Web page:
Last Tuesday, lawyer Alisa Lombard, a partner with the firm Semaganis Worme Lombard, told the health committee she represents a client, referred to as D.D.S., was sterilized without proper and informed consent in December 2018 at a Moose Jaw, Sask., hospital

That same month, the United Nations Committee Against Torture urged Canada to act to address the issue of coerced sterilization, setting a one-year deadline to report back on progress.

In response, Health Minister Ginette Petitpas Taylor and Jane Philpott, then Indigenous services minister, sent a letter to provinces and territories proposing a working group of officials to discuss the concerns.

Health Canada said Tuesday the group has had “productive discussions” about the scope and purpose of the federal-provincial-territorial plan to “advance cultural safety and humility in the health system.” As a first step, officials decided Health Canada would take the lead on “an environmental scan of cultural safety initiatives and practices across Canada,” the agency said in a statement.

—Follow @kkirkup on Twitter

Kristy Kirkup, The Canadian Press

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Blair says more gun-control action needed, signals no new steps before election

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OTTAWA — Crime Reduction Minister Bill Blair says more must be done to address gun violence, but he’s also signalling that no new measures will be taken before the fall election.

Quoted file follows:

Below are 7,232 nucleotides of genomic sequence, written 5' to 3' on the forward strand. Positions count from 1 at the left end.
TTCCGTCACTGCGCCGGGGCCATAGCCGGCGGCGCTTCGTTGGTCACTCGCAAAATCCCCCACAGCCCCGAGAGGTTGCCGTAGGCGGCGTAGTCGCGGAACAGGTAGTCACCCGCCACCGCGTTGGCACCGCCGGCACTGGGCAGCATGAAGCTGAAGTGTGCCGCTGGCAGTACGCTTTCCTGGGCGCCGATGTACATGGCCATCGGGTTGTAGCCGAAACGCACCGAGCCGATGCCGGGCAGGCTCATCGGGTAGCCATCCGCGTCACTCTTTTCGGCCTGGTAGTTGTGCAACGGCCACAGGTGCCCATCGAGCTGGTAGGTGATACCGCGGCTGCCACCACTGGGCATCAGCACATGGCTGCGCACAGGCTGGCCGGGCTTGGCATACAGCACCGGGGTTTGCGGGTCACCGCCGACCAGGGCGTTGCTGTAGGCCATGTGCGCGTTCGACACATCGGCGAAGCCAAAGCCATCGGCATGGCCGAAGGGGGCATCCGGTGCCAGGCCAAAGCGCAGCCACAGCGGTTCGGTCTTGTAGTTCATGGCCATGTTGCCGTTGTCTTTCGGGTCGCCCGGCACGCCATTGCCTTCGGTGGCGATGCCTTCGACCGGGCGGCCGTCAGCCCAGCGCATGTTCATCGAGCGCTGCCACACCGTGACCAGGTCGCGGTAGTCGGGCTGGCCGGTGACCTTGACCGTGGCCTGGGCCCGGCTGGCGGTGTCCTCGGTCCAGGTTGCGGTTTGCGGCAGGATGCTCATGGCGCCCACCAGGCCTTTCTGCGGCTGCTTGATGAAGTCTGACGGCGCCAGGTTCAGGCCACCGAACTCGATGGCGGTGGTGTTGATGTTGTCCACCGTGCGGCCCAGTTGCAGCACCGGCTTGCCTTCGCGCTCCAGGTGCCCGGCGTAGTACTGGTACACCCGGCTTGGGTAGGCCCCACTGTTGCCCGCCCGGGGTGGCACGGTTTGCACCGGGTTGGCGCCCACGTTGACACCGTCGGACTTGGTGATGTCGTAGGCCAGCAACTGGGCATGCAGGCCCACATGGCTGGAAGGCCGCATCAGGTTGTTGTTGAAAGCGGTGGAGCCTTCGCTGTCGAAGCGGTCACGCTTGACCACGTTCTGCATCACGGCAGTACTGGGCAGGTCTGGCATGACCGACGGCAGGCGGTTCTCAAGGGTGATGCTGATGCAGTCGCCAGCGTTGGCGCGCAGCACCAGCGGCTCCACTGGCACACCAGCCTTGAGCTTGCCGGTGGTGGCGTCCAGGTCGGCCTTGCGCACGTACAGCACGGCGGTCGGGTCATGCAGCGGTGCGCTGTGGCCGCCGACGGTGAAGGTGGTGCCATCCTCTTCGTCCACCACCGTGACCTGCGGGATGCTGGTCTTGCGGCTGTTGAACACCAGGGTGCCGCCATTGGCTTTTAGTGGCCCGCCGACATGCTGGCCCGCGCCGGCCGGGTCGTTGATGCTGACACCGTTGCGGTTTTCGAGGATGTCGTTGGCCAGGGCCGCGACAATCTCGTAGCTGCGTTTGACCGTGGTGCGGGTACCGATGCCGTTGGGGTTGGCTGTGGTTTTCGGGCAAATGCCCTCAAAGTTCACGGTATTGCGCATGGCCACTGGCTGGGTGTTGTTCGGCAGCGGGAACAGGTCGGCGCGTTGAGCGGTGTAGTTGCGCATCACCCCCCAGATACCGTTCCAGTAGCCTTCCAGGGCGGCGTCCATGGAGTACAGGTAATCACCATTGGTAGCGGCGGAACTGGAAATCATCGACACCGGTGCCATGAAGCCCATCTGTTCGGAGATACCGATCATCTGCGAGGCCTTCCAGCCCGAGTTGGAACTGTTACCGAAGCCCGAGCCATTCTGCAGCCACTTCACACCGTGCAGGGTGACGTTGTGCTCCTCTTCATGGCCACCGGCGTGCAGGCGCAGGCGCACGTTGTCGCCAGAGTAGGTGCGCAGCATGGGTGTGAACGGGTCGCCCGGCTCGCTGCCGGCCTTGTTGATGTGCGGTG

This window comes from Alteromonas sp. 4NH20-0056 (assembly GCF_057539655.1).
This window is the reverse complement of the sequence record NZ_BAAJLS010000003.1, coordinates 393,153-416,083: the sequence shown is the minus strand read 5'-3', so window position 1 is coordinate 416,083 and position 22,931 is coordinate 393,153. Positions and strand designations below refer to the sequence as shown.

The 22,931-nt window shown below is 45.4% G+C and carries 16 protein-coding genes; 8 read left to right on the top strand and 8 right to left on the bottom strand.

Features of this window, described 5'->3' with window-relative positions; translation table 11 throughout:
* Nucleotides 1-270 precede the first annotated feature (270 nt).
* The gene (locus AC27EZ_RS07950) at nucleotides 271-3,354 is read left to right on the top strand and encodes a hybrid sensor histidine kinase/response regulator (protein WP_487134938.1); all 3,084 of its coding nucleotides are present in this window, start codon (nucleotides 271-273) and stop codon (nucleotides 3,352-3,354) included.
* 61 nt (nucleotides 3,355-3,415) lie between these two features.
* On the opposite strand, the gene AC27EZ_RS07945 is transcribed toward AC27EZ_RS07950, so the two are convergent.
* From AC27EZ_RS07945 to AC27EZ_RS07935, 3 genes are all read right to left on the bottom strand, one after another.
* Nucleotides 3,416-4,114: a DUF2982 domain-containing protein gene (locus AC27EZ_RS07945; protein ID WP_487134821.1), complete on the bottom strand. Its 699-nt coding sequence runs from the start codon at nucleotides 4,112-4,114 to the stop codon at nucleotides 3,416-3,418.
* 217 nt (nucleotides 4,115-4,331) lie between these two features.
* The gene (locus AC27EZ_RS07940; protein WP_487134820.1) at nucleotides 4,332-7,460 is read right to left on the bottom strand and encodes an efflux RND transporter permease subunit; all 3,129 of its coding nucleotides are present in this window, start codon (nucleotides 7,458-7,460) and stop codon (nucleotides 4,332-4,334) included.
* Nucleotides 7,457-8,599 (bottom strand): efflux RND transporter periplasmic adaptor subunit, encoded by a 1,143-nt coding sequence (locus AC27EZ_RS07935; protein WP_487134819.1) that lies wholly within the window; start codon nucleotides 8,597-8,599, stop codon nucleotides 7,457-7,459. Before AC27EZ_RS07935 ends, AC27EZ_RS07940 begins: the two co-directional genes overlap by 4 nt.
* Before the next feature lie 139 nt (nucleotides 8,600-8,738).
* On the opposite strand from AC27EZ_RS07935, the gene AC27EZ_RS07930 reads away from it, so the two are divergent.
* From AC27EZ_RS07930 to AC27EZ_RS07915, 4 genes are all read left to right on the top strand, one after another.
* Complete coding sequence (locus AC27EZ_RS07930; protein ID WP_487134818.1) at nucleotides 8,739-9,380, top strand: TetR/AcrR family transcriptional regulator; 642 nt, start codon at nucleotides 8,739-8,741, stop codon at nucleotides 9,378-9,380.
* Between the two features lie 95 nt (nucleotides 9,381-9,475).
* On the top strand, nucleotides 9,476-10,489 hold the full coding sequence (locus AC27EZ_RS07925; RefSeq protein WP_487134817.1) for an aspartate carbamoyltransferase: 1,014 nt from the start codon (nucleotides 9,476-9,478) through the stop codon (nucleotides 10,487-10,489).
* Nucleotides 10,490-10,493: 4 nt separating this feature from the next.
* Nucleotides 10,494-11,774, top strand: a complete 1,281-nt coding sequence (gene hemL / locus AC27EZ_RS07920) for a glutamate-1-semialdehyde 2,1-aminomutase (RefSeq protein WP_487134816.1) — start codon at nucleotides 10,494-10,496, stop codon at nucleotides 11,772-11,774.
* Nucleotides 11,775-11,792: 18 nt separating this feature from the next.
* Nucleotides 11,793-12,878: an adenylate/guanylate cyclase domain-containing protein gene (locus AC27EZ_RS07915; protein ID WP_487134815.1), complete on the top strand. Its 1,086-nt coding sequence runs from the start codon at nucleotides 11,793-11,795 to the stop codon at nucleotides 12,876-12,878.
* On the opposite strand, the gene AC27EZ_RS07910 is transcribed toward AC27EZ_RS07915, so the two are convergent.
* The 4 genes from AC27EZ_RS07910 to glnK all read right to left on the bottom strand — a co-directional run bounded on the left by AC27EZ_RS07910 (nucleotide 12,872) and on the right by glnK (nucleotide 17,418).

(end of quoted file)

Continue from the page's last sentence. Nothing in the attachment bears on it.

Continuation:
Steps could — and should — be taken to prevent the theft, illegal diversion and cross-border smuggling of handguns, Blair said Tuesday. 

As he entered a cabinet meeting, Blair emphasized the importance of secure storage of firearms to prevent them from being stolen and ending up in the wrong hands.

The government is also open to working with municipalities to allow them to decide exactly where, or even if, firearms can be stored within their boundaries, he said.

However, the parliamentary sitting is expected to conclude shortly and the government is scrambling to tie up loose ends before the summer recess and an election campaign likely to begin in September.  

“Some of this would require regulatory and legislative change,” Blair said. “And I think it’s important not only to do the right thing, but to take the time to do it right.”

Prime Minister Justin Trudeau asked Blair last August to study the possibility of a ban on handguns and assault-style rifles after a shooting spree in Toronto.

A recently released summary of a federal consultation said Canadians were divided on the idea.